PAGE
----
The Cleveland Cavaliers will have the No. 1 overall and No. 33 overall pick in the 2014 NBA Draft. In the next few weeks here at Right Down Euclid, we will be profiling players the Cavaliers might draft on June 26th. Today, we profile Missouri guard Jordan Clarkson. Click here for more draft profiles.
Tale of the Tape
Name: Jordan Clarkson
Honors: SEC All-Second Team
2013-2014 Per Game Stats: 17.5 PPG, 3.8 RPG, 3.4 APG, 1.1 SPG, 0.2 BPG, 44.7% FG%, 28.1 % 3PT%, 83.1% FT%
Jordan Clarkson is an interesting specimen that should be available at the top of the second round. Clarkson primarily played point guard at Missouri, but has the size and skill set to be a decent shooting guard in the NBA. There’s a lot for Clarkson to work on in order to become a successful NBA player, but a lot of the raw ability is there.
Clarkson is a solid athlete, with good size and length to compliment excellent explosiveness. Clarkson has the body of a prototypical shooting guard, at 6’5” with a 6’8” wingspan, with a fairly thin frame. He has average quickness for a guard, but is very fluid, especially in transition and off the dribble. He’s a surprisingly good leaper, with a 38.5” max vertical, but didn’t really use that explosiveness in college. Clarkson also could afford to get a little bit stronger, especially if he’s going to be tasked with guarding NBA shooting guards. However, he’s a pretty good athlete, which is why he’s being considered this high in the draft.
Clarkson’s offensive fit in the NBA is a huge question mark. A lot of his skill set leads one to believe that he’s best suited as a shooting guard at the next level, he played almost exclusively at point guard for the Tigers last season. This was a fun adventure for Missouri, as Clarkson’s point guard skills are fairly lacking. He struggles with decision-making, except out of the pick-and-roll, and turns the ball over at an alarming rate. His handle is fairly underdeveloped as well, and that can put him in really unfortunate situations, especially against pressure.
Clarkson’s areas of offensive skill are more suited to him playing off the ball. He’s an excellent slasher, and can attack the basket well off the dribble. He’s also an excellent finisher once he gets to the basket, converting 56 percent at the rim. Clarkson was not a good three-point shooter, hitting just under 29 percent, but his mechanics are decent, meaning that he has potential as a shooter. His shot selection is questionable, but given his skill set, that may not be a bad thing. Clarkson appears best suited to be a bench gunner at the next level, someone who can play on the ball a little bit, but is best suited as a hotbox scorer off the ball.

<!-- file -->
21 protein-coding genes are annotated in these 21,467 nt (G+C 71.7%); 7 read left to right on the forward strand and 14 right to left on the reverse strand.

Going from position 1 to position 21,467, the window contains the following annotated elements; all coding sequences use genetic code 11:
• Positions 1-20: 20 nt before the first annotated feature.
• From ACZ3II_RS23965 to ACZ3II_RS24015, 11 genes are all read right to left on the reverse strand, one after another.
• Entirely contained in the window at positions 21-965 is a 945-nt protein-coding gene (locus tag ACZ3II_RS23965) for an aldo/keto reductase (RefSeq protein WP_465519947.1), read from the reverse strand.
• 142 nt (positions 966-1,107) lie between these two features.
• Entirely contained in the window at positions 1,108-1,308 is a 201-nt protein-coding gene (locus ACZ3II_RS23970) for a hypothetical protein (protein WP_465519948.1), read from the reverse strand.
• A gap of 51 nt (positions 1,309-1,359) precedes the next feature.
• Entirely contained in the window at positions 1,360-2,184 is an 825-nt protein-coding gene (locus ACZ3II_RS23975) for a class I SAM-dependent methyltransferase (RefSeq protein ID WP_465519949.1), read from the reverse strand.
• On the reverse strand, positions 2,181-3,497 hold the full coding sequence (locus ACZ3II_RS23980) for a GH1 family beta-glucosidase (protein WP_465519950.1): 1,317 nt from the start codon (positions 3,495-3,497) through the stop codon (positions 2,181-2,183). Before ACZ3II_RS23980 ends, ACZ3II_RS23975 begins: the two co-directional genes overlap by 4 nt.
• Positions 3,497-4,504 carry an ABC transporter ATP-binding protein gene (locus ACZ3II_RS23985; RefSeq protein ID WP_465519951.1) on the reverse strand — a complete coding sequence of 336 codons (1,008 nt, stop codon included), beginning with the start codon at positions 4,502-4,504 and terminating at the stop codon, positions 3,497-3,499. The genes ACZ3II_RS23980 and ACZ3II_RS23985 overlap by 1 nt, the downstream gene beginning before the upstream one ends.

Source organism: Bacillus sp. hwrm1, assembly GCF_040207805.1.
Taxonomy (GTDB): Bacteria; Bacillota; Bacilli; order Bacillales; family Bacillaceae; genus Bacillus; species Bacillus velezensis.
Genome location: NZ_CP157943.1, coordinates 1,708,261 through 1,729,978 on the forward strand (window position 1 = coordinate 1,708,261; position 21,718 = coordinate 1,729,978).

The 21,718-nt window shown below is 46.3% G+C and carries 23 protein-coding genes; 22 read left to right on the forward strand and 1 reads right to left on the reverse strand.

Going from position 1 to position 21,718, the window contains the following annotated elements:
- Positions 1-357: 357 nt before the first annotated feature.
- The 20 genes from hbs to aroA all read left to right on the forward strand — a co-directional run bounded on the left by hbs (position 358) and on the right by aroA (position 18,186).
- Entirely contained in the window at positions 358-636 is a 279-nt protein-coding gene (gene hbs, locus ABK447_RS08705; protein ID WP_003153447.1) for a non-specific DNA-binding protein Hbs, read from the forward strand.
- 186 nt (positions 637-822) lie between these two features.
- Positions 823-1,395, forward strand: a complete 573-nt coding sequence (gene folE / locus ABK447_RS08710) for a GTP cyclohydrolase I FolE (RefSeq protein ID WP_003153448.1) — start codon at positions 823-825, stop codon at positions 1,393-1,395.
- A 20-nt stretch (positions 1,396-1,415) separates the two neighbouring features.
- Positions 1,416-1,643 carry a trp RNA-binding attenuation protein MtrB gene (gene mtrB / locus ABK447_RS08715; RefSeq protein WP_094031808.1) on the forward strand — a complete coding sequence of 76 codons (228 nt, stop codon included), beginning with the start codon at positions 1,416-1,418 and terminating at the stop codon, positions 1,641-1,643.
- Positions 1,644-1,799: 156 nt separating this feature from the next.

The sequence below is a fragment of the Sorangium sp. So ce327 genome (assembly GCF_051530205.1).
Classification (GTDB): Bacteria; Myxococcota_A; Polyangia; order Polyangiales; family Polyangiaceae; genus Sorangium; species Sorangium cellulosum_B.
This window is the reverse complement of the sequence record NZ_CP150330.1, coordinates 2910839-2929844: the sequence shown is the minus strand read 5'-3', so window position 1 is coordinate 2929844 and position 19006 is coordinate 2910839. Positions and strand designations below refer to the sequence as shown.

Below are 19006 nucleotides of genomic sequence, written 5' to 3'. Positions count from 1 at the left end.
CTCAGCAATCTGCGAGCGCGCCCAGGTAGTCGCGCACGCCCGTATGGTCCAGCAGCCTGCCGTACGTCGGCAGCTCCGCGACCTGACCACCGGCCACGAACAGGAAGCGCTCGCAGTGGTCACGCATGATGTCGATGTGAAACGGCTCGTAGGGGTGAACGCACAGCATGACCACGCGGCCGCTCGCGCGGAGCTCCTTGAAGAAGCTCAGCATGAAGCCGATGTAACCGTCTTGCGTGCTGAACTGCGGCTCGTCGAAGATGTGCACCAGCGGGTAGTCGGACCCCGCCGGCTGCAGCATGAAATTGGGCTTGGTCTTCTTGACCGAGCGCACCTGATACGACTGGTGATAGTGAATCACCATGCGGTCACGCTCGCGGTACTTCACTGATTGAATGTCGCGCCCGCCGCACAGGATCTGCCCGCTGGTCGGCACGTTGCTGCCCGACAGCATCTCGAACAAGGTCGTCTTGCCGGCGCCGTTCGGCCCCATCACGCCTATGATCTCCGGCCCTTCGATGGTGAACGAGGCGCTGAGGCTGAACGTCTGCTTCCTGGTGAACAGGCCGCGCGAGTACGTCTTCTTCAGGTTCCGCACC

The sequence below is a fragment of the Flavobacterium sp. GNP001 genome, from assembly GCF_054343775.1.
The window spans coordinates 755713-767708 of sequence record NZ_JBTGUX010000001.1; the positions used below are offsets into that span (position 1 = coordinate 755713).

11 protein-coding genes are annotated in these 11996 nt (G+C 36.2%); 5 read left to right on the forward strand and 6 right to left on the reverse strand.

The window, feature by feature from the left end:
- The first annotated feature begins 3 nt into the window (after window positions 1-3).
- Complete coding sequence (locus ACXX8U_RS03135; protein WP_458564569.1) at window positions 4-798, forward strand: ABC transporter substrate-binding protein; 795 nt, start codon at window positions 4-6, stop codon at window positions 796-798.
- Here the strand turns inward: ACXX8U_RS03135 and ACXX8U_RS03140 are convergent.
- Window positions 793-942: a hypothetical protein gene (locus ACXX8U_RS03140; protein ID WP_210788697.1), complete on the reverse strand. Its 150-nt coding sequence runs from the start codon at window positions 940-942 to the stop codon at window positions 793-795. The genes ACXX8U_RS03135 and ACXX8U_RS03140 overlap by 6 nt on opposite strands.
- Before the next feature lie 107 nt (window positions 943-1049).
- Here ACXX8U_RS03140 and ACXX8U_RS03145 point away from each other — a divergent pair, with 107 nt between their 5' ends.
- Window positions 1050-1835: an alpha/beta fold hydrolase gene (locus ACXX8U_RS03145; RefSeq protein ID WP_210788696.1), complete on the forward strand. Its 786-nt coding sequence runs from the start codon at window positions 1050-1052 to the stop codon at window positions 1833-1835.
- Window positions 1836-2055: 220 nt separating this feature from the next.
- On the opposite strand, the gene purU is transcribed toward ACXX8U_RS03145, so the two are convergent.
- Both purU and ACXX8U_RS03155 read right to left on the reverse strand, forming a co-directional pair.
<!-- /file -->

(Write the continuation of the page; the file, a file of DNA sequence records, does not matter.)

Clarkson has the size and athleticism in order to be a solid defensive player. He’s decent at challenging shots, using his length to bother opponents even if he can’t stay in front of them. His big issue is that he lacks discipline. Clarkson was able to hide a lot at Missouri, as the Tigers ran a lot of zone, and that has resulted with Clarkson struggling to keep opponents in front of him on the perimeter. He has decent understanding of help defense, but has some very bad habits that a team will need to break him of. If he can become more disciplined, Clarkson could become a solid defensive player.
Position is going to determine a lot of Clarkson’s future in the NBA. If a team thinks they can develop him into a bench gunner at the shooting guard position, he is a lot closer to making an impact than he would be as a point guard. I’m not sure Clarkson can make it as a point, and seems a lot closer to NBA level as a shooting guard. However, he needs a lot of development on both ends either way, and the team that takes him would be wise to stick him in the D-League for most of next season.
Clarkson’s game has a lot of similarities to college-Dion Waiters. He’s a combo guard that looks like he would be better served as a scoring guard off the bench, but may be more comfortable playing point guard. Both have a long way to go defensively, which is somewhat tied to their college team running a lot of zone. Clarkson is not the athlete or shooter Waiters is, but their styles of play are similar.
How Does He Fit on the Cavaliers?
The Cavaliers will likely use their second round pick on a wing, and Clarkson is the type of athletic scoring guard they’ve targeted in the past. He’s very similar to Waiters, but the Cavs could develop him into a player who more closely resembles C.J. Miles. They have one of the better D-League teams in the league, and a pretty full roster for next season. Clarkson could make sense to take a flier on at No. 33, especially if guys like Glenn Robinson III and C.J. Wilcox are off the board.